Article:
OCEAN CITY – An $80,000 grant is expected to help Ocean City develop a strategic plan.
In a meeting of the Ocean City Bicycle and Pedestrian Advisory Committee this week, President Paul Mauser announced the town had recently submitted a grant application through the Maryland Department of Transportation (MDOT) Bikeways Program to complete a strategic plan as part of the resort’s effort to develop a more bikeable community.
“We applied for an $80,000 grant through the state,” he said. “That will be enough to bring in a pretty good private consultant to prepare plans and cost estimates for the town.”
In 2018, the town sought $80,000 in Bikeways funding to hire a consultant that would develop a bike master plan for the town. That application, however, was denied because the request did not meet the criteria for eligible projects.
Earlier this year, Planning and Community Development Director Bill Neville began the task of creating an abbreviated version of a bike master plan in-house. But in recent weeks, the town learned it would be eligible for grant funding to complete a strategic plan.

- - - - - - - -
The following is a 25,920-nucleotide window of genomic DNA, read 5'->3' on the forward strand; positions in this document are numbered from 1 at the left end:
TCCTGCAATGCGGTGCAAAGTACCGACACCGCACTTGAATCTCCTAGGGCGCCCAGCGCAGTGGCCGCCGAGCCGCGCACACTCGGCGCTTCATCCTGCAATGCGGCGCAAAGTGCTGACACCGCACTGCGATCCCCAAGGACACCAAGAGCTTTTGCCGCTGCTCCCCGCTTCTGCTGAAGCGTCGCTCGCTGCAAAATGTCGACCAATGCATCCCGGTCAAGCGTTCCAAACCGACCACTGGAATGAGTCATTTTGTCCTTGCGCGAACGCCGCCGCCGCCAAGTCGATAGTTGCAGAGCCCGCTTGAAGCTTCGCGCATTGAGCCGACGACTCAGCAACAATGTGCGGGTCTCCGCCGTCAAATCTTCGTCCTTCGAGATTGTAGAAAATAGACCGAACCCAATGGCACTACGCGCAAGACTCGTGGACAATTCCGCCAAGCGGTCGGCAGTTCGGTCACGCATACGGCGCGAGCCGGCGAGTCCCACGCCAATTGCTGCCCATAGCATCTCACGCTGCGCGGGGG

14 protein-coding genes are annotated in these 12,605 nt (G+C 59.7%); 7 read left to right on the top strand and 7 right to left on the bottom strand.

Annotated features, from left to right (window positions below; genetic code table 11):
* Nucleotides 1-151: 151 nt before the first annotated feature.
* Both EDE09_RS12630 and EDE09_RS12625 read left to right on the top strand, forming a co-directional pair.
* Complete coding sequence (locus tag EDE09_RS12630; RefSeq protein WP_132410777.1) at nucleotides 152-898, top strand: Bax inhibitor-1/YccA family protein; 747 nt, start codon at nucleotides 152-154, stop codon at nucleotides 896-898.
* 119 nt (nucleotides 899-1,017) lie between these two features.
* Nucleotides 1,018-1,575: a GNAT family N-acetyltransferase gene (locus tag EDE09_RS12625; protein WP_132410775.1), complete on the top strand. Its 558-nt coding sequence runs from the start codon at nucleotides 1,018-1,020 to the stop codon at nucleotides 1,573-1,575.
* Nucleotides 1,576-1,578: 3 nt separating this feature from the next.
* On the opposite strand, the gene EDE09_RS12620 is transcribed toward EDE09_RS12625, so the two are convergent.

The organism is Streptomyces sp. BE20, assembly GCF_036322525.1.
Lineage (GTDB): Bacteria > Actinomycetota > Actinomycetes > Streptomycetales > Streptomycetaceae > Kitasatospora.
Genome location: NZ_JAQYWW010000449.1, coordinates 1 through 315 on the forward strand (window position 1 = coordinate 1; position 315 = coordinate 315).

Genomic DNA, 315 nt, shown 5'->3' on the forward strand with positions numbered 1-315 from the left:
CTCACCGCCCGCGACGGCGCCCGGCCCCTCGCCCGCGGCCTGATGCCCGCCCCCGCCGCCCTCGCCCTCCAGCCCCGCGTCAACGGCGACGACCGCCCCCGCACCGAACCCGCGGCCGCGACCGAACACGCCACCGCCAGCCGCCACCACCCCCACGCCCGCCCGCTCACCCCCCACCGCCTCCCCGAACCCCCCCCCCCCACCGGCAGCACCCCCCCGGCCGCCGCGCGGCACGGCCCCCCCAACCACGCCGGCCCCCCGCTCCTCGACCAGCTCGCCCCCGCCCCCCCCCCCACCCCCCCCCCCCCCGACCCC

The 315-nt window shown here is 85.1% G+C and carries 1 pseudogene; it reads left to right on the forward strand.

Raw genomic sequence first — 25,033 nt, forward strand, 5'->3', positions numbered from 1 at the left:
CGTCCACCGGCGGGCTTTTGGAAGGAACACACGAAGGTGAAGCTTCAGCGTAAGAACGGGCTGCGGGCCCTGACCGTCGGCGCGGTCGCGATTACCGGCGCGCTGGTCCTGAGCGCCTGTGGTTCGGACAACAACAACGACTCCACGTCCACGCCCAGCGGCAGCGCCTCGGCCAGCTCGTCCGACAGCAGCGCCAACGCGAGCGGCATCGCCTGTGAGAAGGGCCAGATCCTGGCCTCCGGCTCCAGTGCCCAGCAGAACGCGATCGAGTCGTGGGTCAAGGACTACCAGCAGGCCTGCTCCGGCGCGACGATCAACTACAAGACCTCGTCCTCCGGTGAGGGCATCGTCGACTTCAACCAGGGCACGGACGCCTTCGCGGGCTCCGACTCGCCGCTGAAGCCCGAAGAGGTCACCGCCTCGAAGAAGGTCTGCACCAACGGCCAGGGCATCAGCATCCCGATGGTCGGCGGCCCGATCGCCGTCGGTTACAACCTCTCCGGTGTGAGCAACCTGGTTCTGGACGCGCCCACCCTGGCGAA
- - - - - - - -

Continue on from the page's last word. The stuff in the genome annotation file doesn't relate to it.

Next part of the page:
“We called and spoke to MDOT personnel, and we found out we would very likely be approved for a strategic plan,” he said. “It’s different than a master plan in that a master plan is going to inventory every single street in town as a broad brushstroke, whereas a strategic plan is going to be much more actionable. The idea is it will provide the preliminary design and preliminary cost estimates for five to six corridors in town. It’s actually much better for us than a master plan.”
Councilman Tony DeLuca, committee liaison, applauded the efforts to seek grant funding. He noted, however, that he would still like the town to complete a master plan.
“I’d prefer to have both,” he said.
“The master plan is still a good document to have …,” he said. “We’re partway there.”
The MDOT Bikeways Program is a state-funded reimbursable grant program allocated on an annual basis. In 2016, Ocean City received more than $50,000 from the program to create a bike route along Sinepuxent Avenue, which runs from 146th Street to Montego Bay. And just last year, the town pursued roughly $60,000 in grant funding to construct a shared bike path in the residential community of Montego Bay, but that application was denied.